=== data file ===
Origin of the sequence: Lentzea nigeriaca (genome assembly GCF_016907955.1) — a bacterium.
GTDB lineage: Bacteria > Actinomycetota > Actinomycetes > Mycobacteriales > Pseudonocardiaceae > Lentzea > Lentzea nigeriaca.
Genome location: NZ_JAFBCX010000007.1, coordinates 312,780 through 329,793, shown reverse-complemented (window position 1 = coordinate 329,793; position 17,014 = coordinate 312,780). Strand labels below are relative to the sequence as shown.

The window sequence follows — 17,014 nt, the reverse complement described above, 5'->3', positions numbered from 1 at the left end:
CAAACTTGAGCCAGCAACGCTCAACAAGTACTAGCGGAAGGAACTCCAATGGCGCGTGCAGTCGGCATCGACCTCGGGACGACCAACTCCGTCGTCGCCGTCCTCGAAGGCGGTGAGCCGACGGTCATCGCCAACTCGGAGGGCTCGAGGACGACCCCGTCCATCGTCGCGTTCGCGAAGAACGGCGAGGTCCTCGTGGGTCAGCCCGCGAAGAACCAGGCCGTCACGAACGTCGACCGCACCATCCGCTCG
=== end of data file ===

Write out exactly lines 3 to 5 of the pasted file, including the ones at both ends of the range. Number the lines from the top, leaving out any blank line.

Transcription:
Genome location: NZ_JAFBCX010000007.1, coordinates 312,780 through 329,793, shown reverse-complemented (window position 1 = coordinate 329,793; position 17,014 = coordinate 312,780). Strand labels below are relative to the sequence as shown.

The window sequence follows — 17,014 nt, the reverse complement described above, 5'->3', positions numbered from 1 at the left end:
CAAACTTGAGCCAGCAACGCTCAACAAGTACTAGCGGAAGGAACTCCAATGGCGCGTGCAGTCGGCATCGACCTCGGGACGACCAACTCCGTCGTCGCCGTCCTCGAAGGCGGTGAGCCGACGGTCATCGCCAACTCGGAGGGCTCGAGGACGACCCCGTCCATCGTCGCGTTCGCGAAGAACGGCGAGGTCCTCGTGGGTCAGCCCGCGAAGAACCAGGCCGTCACGAACGTCGACCGCACCATCCGCTCG